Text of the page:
Showcasing Hawaiian Culture in South Korea
Dance helped me find a sense of home away from home.
Story by Jed Solleza. Edited by Rick Scherpenhuizen, Veronica Burgstaller and Melaina Dyck
South Korea, Eastern Asia
Published on May 8, 2021
Reading time: 4 minutes
I am a Filipino-American who was born in California. As somebody who has grown up in a “third culture,” around my Filipino family, I am American, but to other Americans, I am clearly Asian. For me, the Asian diaspora has its own sense of culture that is separate from Asia--almost like a subculture--which remains attached to our heritage. When my sister began taking Polynesian dance classes at 9 years old, my own interest in Hawaiian culture was ignited and in 2011 I myself started to learn and perform Hula and Tahitian dance. I finally decided to move to Hawai’i for college in 2013. While I am proud of my Filipino heritage, I am equally as proud of the Hawaiian culture and it is actually Hawai’i that has given me a sense of home. Despite finding great interest in Polynesian culture, I still strongly identify as Filipino-American. I am a Filipino-American that practices Polynesian culture.
I moved to South Korea in 2017 after college to teach English. Despite moving to a new country with a completely different culture, I still maintained my love for Hawaiian culture. In Korea, I found that there is a huge interest in going to Hawai’i for honeymoons or vacations. However, other aspects of Hawaiian culture remain largely unknown. Since moving to Korea, I have participated in a small Polynesian dance troupe consisting of almost all Koreans. We partake in small community performances, and while people find our dances to be enjoyable, people tend to brush off the dance as a form of entertainment rather than an aspect of a greater culture. I found that many people are not even aware of the fact that Hawai’i is part of America. Regardless, I still dance to this day as the culture is not something I am willing to let go of despite the strange public opinion of Hawaiian culture in Korea.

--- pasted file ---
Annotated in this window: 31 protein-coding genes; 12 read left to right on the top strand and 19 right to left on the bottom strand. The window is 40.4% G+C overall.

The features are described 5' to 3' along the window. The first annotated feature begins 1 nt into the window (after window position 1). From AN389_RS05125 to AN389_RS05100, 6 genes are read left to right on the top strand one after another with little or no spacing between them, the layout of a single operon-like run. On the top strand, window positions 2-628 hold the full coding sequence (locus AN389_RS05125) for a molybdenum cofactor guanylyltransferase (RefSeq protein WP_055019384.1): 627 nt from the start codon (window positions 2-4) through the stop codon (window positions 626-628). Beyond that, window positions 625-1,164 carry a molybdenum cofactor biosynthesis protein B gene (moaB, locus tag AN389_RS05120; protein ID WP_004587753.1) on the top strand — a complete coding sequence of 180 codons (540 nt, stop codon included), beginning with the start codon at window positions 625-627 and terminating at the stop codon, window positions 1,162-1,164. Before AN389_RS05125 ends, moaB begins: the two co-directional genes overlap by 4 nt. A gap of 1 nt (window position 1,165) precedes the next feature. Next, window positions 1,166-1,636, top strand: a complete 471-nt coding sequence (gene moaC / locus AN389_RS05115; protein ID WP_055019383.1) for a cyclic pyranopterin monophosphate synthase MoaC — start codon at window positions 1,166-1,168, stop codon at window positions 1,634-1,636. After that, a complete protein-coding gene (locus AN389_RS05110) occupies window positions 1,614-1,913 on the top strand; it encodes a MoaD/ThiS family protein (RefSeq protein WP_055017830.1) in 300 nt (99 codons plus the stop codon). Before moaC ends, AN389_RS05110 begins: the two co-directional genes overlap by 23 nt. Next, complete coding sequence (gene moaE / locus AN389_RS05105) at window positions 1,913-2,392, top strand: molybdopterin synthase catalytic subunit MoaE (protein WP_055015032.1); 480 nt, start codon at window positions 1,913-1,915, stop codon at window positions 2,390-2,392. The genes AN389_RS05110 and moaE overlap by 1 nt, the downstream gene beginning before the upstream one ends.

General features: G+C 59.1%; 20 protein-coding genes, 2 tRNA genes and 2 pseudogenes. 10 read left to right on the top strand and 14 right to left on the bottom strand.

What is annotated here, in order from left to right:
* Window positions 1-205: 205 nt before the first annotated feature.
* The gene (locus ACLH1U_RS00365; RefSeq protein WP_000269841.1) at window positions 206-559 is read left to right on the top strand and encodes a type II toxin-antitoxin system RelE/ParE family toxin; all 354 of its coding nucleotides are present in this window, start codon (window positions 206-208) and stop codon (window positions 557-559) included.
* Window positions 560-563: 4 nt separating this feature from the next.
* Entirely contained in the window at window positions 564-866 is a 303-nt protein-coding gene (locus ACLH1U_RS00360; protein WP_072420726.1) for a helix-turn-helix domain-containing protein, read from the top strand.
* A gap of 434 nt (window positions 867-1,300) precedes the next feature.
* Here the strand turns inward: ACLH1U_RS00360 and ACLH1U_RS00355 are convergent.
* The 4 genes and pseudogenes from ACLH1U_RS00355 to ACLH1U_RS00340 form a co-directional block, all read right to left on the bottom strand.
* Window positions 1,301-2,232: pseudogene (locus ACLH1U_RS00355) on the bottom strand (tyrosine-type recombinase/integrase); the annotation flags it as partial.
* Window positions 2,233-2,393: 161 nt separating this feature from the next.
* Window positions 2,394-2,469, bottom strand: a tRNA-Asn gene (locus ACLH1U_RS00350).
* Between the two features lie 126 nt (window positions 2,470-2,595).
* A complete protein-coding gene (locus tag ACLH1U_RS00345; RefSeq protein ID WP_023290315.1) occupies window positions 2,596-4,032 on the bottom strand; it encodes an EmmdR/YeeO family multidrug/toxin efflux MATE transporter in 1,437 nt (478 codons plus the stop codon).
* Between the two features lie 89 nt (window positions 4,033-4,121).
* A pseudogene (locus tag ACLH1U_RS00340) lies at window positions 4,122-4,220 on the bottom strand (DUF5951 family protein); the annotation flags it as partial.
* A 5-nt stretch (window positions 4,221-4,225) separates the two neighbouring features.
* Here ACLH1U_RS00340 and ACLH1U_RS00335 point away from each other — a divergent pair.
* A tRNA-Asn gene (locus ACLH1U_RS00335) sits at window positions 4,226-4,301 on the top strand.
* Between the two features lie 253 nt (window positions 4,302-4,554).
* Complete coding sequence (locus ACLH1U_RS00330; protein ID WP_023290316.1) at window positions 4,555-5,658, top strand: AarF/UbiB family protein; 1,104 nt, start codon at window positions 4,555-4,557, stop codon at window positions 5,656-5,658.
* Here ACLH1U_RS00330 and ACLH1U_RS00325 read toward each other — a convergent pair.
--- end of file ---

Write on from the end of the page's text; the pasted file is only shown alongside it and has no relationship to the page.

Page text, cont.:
I am part of an organization named “Pasifika Connect,” a small organization that brings together Pacific Islanders in Korea and is the biggest of its kind in Korea. Most members of Pasifika Connect are Samoan from New Zealand, and I am currently the only one who has lived in Hawai'i. We also have members of Tongan, Maori, and Niuean descent. Joining this organization helped me find a sense of home away from home as I can comfortably share the culture with those who understand it. As an organization, we have found our successes with sharing the many unique cultures of Polynesia. In 2018, we participated in a parade and finished first with our dance performance in the Itaewon Global Village Festival, the largest international festival in Korea.
Living in Korea makes me aware of cultural ignorance as a major underlying issue. For example, around October of 2019, I had a performance in Sinchon, and as I was leaving the booth decorated in traditional Hawaiian attire, I greeted some Korean passersby by saying “Aloha,” but I was met with giggles. Such reactions have happened several times post-performance when I was wearing Hawaiian clothing. I still remain proud of the culture I choose to represent while living abroad.
Commercializing traditional aspects of a culture may lead to exoticism and generalization. I know that Polynesian dance has been widely commercialized in Hawai’i itself and abroad. However, it remains a huge part of traditional Hawaiian culture. For me, dancing has been the only method to share my culture with Koreans. It is, of course, a fun way to do it, as the audience can participate and a more positive image is created of a foreign culture. But often, showcasing traditional aspects still remains the only way to raise awareness of another culture in South Korea.
 A youthful neighbourhood in Seoul where several prestigious universities are located.
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